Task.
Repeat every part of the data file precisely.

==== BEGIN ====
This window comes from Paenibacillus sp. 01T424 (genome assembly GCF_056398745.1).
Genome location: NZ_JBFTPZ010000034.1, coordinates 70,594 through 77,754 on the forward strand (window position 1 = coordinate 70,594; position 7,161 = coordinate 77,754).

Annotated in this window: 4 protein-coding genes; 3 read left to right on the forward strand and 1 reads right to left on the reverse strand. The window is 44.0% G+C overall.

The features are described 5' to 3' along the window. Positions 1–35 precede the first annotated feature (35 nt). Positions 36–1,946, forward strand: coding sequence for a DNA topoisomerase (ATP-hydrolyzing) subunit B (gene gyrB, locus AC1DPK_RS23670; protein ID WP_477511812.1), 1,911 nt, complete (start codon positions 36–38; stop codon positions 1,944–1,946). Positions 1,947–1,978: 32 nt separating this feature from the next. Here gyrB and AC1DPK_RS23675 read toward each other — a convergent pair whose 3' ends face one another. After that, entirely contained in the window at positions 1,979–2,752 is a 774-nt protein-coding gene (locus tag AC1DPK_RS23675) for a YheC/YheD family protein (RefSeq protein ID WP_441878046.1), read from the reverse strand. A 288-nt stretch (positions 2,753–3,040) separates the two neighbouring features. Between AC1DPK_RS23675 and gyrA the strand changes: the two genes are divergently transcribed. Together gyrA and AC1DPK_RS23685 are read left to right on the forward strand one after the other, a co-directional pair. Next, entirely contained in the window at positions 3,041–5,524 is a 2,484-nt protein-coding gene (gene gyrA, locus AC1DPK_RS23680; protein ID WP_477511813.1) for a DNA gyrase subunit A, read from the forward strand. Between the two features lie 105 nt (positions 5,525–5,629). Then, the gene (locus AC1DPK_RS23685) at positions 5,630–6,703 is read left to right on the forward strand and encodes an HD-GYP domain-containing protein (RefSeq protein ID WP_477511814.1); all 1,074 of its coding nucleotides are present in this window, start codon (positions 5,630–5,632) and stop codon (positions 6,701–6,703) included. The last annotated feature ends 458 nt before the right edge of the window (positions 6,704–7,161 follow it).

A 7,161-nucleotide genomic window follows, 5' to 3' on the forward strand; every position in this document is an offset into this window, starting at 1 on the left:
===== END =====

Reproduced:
This window comes from Paenibacillus sp. 01T424 (genome assembly GCF_056398745.1).
Genome location: NZ_JBFTPZ010000034.1, coordinates 70,594 through 77,754 on the forward strand (window position 1 = coordinate 70,594; position 7,161 = coordinate 77,754).

Annotated in this window: 4 protein-coding genes; 3 read left to right on the forward strand and 1 reads right to left on the reverse strand. The window is 44.0% G+C overall.

The features are described 5' to 3' along the window. Positions 1–35 precede the first annotated feature (35 nt). Positions 36–1,946, forward strand: coding sequence for a DNA topoisomerase (ATP-hydrolyzing) subunit B (gene gyrB, locus AC1DPK_RS23670; protein ID WP_477511812.1), 1,911 nt, complete (start codon positions 36–38; stop codon positions 1,944–1,946). Positions 1,947–1,978: 32 nt separating this feature from the next. Here gyrB and AC1DPK_RS23675 read toward each other — a convergent pair whose 3' ends face one another. After that, entirely contained in the window at positions 1,979–2,752 is a 774-nt protein-coding gene (locus tag AC1DPK_RS23675) for a YheC/YheD family protein (RefSeq protein ID WP_441878046.1), read from the reverse strand. A 288-nt stretch (positions 2,753–3,040) separates the two neighbouring features. Between AC1DPK_RS23675 and gyrA the strand changes: the two genes are divergently transcribed. Together gyrA and AC1DPK_RS23685 are read left to right on the forward strand one after the other, a co-directional pair. Next, entirely contained in the window at positions 3,041–5,524 is a 2,484-nt protein-coding gene (gene gyrA, locus AC1DPK_RS23680; protein ID WP_477511813.1) for a DNA gyrase subunit A, read from the forward strand. Between the two features lie 105 nt (positions 5,525–5,629). Then, the gene (locus AC1DPK_RS23685) at positions 5,630–6,703 is read left to right on the forward strand and encodes an HD-GYP domain-containing protein (RefSeq protein ID WP_477511814.1); all 1,074 of its coding nucleotides are present in this window, start codon (positions 5,630–5,632) and stop codon (positions 6,701–6,703) included. The last annotated feature ends 458 nt before the right edge of the window (positions 6,704–7,161 follow it).

A 7,161-nucleotide genomic window follows, 5' to 3' on the forward strand; every position in this document is an offset into this window, starting at 1 on the left: